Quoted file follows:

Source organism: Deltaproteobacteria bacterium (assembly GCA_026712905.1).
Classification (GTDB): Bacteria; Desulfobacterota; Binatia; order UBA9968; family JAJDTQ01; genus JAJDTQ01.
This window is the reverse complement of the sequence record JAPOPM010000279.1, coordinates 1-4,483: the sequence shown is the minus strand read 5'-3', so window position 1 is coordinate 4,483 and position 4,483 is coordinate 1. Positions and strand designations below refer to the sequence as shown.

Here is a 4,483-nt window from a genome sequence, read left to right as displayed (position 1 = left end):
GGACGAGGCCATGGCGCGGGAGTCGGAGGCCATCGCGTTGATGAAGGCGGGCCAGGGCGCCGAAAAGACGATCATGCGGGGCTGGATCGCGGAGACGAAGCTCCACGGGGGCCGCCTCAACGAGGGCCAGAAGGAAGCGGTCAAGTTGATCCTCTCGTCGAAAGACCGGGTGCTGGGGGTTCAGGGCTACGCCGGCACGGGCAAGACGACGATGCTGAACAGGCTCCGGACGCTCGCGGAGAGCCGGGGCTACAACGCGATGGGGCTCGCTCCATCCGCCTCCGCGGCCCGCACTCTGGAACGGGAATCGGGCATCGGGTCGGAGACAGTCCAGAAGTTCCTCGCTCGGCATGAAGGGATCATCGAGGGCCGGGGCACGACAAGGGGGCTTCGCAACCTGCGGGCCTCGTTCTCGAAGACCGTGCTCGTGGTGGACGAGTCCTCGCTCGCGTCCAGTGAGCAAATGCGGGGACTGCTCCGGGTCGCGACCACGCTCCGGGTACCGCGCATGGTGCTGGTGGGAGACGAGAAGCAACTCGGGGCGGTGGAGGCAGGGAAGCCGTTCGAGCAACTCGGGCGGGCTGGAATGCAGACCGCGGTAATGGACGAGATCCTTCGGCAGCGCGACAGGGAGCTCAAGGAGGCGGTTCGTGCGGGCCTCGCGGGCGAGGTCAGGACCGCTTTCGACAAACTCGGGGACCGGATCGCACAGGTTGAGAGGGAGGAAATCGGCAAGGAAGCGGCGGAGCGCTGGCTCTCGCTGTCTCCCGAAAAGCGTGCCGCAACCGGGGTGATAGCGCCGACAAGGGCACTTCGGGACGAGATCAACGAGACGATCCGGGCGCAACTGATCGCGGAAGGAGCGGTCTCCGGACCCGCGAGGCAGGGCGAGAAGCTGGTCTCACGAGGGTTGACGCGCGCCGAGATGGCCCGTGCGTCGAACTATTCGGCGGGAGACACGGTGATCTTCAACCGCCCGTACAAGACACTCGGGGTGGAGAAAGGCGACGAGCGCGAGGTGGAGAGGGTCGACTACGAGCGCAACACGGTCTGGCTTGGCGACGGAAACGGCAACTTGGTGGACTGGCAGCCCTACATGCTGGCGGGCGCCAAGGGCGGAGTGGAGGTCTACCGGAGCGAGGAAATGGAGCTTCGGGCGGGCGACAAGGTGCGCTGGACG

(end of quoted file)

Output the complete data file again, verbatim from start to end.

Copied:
Source organism: Deltaproteobacteria bacterium (assembly GCA_026712905.1).
Classification (GTDB): Bacteria; Desulfobacterota; Binatia; order UBA9968; family JAJDTQ01; genus JAJDTQ01.
This window is the reverse complement of the sequence record JAPOPM010000279.1, coordinates 1-4,483: the sequence shown is the minus strand read 5'-3', so window position 1 is coordinate 4,483 and position 4,483 is coordinate 1. Positions and strand designations below refer to the sequence as shown.

Here is a 4,483-nt window from a genome sequence, read left to right as displayed (position 1 = left end):
GGACGAGGCCATGGCGCGGGAGTCGGAGGCCATCGCGTTGATGAAGGCGGGCCAGGGCGCCGAAAAGACGATCATGCGGGGCTGGATCGCGGAGACGAAGCTCCACGGGGGCCGCCTCAACGAGGGCCAGAAGGAAGCGGTCAAGTTGATCCTCTCGTCGAAAGACCGGGTGCTGGGGGTTCAGGGCTACGCCGGCACGGGCAAGACGACGATGCTGAACAGGCTCCGGACGCTCGCGGAGAGCCGGGGCTACAACGCGATGGGGCTCGCTCCATCCGCCTCCGCGGCCCGCACTCTGGAACGGGAATCGGGCATCGGGTCGGAGACAGTCCAGAAGTTCCTCGCTCGGCATGAAGGGATCATCGAGGGCCGGGGCACGACAAGGGGGCTTCGCAACCTGCGGGCCTCGTTCTCGAAGACCGTGCTCGTGGTGGACGAGTCCTCGCTCGCGTCCAGTGAGCAAATGCGGGGACTGCTCCGGGTCGCGACCACGCTCCGGGTACCGCGCATGGTGCTGGTGGGAGACGAGAAGCAACTCGGGGCGGTGGAGGCAGGGAAGCCGTTCGAGCAACTCGGGCGGGCTGGAATGCAGACCGCGGTAATGGACGAGATCCTTCGGCAGCGCGACAGGGAGCTCAAGGAGGCGGTTCGTGCGGGCCTCGCGGGCGAGGTCAGGACCGCTTTCGACAAACTCGGGGACCGGATCGCACAGGTTGAGAGGGAGGAAATCGGCAAGGAAGCGGCGGAGCGCTGGCTCTCGCTGTCTCCCGAAAAGCGTGCCGCAACCGGGGTGATAGCGCCGACAAGGGCACTTCGGGACGAGATCAACGAGACGATCCGGGCGCAACTGATCGCGGAAGGAGCGGTCTCCGGACCCGCGAGGCAGGGCGAGAAGCTGGTCTCACGAGGGTTGACGCGCGCCGAGATGGCCCGTGCGTCGAACTATTCGGCGGGAGACACGGTGATCTTCAACCGCCCGTACAAGACACTCGGGGTGGAGAAAGGCGACGAGCGCGAGGTGGAGAGGGTCGACTACGAGCGCAACACGGTCTGGCTTGGCGACGGAAACGGCAACTTGGTGGACTGGCAGCCCTACATGCTGGCGGGCGCCAAGGGCGGAGTGGAGGTCTACCGGAGCGAGGAAATGGAGCTTCGGGCGGGCGACAAGGTGCGCTGGACG